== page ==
Indiana’s school voucher program keeps drifting further from what we were told it was supposed to be. That’s the inevitable conclusion from data in the 2016-17 voucher report released recently by the Indiana Department of Education.
When lawmakers created the program in 2011, then-Gov. Mitch Daniels said it was a way to help children from poor families find a better alternative to failing public schools. But the program has evolved into a new entitlement: state-funded religious education for middle and low-income families.
Some 54 percent of students receiving vouchers this year have no record of having attended an Indiana public school, the report says. Voucher advocates initially insisted the program would save the state money, because it would cost less to subsidize private school tuition than to send a student to a public school. But increasingly vouchers are going to families that never had any intention of sending their kids to public schools; that’s an entirely new cost for the state to take on.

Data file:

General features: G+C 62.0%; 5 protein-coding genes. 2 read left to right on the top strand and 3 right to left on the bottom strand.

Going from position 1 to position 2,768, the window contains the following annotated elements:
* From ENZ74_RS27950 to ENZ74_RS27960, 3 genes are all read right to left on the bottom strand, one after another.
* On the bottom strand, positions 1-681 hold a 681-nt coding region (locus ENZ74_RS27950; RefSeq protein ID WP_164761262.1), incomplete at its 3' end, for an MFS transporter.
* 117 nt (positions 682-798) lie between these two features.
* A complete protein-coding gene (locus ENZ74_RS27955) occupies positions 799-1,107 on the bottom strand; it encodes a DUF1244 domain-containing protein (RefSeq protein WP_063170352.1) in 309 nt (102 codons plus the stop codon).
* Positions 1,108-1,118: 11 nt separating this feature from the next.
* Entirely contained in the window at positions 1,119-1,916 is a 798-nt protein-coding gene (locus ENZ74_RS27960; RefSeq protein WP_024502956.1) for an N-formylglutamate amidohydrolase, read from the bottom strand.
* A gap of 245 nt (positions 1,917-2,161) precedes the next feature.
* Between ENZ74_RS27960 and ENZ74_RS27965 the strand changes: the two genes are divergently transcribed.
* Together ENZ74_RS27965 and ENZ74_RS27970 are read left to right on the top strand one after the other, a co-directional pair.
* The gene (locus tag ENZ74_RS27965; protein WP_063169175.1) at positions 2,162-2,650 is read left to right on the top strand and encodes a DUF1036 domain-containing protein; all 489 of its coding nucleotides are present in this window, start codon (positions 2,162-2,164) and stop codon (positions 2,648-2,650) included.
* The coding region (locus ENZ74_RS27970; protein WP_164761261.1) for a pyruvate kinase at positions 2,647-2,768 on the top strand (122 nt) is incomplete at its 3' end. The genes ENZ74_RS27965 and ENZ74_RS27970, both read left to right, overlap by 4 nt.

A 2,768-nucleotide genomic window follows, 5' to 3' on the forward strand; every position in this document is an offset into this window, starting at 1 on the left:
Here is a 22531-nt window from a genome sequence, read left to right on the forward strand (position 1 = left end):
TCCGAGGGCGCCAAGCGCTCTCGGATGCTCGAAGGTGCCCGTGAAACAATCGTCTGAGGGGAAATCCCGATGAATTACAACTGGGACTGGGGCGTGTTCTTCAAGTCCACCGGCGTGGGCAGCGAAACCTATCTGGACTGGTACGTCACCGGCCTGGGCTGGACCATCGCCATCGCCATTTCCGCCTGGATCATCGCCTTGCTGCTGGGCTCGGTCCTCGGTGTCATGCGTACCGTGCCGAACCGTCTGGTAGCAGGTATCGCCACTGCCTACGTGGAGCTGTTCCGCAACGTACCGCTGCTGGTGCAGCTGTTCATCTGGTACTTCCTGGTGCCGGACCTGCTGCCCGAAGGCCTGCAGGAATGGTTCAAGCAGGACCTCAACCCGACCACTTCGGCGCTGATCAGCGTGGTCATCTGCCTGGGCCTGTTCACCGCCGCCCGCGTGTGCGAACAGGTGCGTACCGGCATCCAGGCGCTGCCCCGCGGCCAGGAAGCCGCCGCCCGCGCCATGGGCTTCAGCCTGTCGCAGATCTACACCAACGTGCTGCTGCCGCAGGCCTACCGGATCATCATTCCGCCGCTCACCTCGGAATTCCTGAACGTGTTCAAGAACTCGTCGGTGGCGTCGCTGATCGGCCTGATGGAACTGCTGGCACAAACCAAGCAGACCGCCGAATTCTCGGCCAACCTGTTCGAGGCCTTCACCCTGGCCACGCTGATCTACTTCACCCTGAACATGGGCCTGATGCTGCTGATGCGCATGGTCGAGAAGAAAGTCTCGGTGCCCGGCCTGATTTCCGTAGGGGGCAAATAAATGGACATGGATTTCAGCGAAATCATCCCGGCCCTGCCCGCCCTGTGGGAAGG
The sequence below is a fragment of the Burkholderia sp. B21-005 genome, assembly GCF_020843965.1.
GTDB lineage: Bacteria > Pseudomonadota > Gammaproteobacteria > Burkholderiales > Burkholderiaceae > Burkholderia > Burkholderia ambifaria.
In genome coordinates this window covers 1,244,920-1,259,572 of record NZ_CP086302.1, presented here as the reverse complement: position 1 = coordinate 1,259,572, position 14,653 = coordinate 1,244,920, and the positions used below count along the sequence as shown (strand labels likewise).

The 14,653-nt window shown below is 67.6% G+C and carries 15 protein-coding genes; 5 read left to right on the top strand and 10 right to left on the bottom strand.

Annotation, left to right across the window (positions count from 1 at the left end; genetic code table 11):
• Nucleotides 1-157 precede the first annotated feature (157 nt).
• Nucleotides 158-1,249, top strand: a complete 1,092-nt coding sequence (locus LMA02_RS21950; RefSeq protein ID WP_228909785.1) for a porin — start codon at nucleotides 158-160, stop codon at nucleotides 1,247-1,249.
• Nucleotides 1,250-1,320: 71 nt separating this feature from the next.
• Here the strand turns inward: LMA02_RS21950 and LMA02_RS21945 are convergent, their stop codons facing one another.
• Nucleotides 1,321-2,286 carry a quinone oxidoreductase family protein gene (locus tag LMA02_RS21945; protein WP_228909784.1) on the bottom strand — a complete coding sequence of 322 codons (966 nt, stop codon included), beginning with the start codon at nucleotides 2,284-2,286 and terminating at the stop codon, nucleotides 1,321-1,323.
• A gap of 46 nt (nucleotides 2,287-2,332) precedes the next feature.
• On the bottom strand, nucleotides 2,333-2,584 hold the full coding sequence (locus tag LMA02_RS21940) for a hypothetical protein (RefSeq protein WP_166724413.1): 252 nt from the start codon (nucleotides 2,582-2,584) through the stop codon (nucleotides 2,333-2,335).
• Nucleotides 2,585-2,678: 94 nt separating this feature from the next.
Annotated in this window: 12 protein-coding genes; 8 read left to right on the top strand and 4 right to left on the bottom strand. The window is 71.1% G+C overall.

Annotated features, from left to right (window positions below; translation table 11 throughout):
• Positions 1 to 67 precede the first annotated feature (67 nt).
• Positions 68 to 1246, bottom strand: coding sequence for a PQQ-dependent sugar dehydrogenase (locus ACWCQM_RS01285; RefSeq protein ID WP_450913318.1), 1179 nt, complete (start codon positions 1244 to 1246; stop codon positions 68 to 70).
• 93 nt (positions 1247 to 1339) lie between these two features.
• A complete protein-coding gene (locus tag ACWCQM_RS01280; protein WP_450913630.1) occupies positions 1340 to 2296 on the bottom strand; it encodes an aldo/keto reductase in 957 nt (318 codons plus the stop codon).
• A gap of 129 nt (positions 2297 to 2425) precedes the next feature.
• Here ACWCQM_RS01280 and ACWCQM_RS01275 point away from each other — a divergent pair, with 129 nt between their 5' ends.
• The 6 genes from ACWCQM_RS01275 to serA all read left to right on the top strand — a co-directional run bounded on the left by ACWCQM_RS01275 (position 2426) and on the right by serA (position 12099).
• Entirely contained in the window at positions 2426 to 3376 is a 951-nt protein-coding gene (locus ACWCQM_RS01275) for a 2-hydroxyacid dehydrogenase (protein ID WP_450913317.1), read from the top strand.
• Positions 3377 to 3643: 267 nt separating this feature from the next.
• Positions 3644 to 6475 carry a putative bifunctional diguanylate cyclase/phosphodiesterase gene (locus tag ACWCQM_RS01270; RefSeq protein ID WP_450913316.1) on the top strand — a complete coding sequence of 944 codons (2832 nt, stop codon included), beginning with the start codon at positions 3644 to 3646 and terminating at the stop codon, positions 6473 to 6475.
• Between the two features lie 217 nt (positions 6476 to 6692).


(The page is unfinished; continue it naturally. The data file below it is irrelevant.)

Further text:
Also, vouchers are more and more going to students who are white, suburban and non-poor. When the program started, more than half of participating students were black or Hispanic. Now over 60 percent are white, and only 12.4 percent are African-American. It’s reasonable to ask if, in some cases, vouchers are a state-funded mechanism for “white flight” from schools that are becoming more diverse.
Vouchers were sold on the idea that they would help low-income families that couldn’t afford private school tuition. But from the start, the program has also served middle-income families, providing a partial voucher — 50 percent of per-pupil state funding for the local public school — to families that could probably afford private school without help.